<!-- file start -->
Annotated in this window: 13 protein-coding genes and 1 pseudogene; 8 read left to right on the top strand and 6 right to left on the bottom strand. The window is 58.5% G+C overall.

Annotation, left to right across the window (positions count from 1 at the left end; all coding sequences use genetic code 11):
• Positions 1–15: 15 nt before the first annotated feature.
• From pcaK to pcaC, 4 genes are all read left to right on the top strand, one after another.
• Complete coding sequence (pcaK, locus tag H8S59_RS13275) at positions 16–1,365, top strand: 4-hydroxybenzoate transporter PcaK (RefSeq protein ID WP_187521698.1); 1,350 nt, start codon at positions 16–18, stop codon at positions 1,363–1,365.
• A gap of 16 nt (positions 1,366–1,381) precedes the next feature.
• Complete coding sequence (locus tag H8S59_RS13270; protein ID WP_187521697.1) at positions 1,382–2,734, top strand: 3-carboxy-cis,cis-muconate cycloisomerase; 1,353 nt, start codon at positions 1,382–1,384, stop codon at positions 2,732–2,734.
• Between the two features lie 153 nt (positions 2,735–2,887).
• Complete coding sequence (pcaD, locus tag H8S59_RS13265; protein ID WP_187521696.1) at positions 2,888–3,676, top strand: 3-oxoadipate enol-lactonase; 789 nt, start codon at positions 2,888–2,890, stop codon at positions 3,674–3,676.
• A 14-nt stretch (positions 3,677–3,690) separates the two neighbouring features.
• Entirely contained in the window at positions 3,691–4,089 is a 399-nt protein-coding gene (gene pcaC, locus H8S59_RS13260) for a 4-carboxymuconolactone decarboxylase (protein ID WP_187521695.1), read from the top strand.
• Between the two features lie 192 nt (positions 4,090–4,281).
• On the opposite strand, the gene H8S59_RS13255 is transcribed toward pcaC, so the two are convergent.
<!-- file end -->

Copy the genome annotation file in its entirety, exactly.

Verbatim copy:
Annotated in this window: 13 protein-coding genes and 1 pseudogene; 8 read left to right on the top strand and 6 right to left on the bottom strand. The window is 58.5% G+C overall.

Annotation, left to right across the window (positions count from 1 at the left end; all coding sequences use genetic code 11):
• Positions 1–15: 15 nt before the first annotated feature.
• From pcaK to pcaC, 4 genes are all read left to right on the top strand, one after another.
• Complete coding sequence (pcaK, locus tag H8S59_RS13275) at positions 16–1,365, top strand: 4-hydroxybenzoate transporter PcaK (RefSeq protein ID WP_187521698.1); 1,350 nt, start codon at positions 16–18, stop codon at positions 1,363–1,365.
• A gap of 16 nt (positions 1,366–1,381) precedes the next feature.
• Complete coding sequence (locus tag H8S59_RS13270; protein ID WP_187521697.1) at positions 1,382–2,734, top strand: 3-carboxy-cis,cis-muconate cycloisomerase; 1,353 nt, start codon at positions 1,382–1,384, stop codon at positions 2,732–2,734.
• Between the two features lie 153 nt (positions 2,735–2,887).
• Complete coding sequence (pcaD, locus tag H8S59_RS13265; protein ID WP_187521696.1) at positions 2,888–3,676, top strand: 3-oxoadipate enol-lactonase; 789 nt, start codon at positions 2,888–2,890, stop codon at positions 3,674–3,676.
• A 14-nt stretch (positions 3,677–3,690) separates the two neighbouring features.
• Entirely contained in the window at positions 3,691–4,089 is a 399-nt protein-coding gene (gene pcaC, locus H8S59_RS13260) for a 4-carboxymuconolactone decarboxylase (protein ID WP_187521695.1), read from the top strand.
• Between the two features lie 192 nt (positions 4,090–4,281).
• On the opposite strand, the gene H8S59_RS13255 is transcribed toward pcaC, so the two are convergent.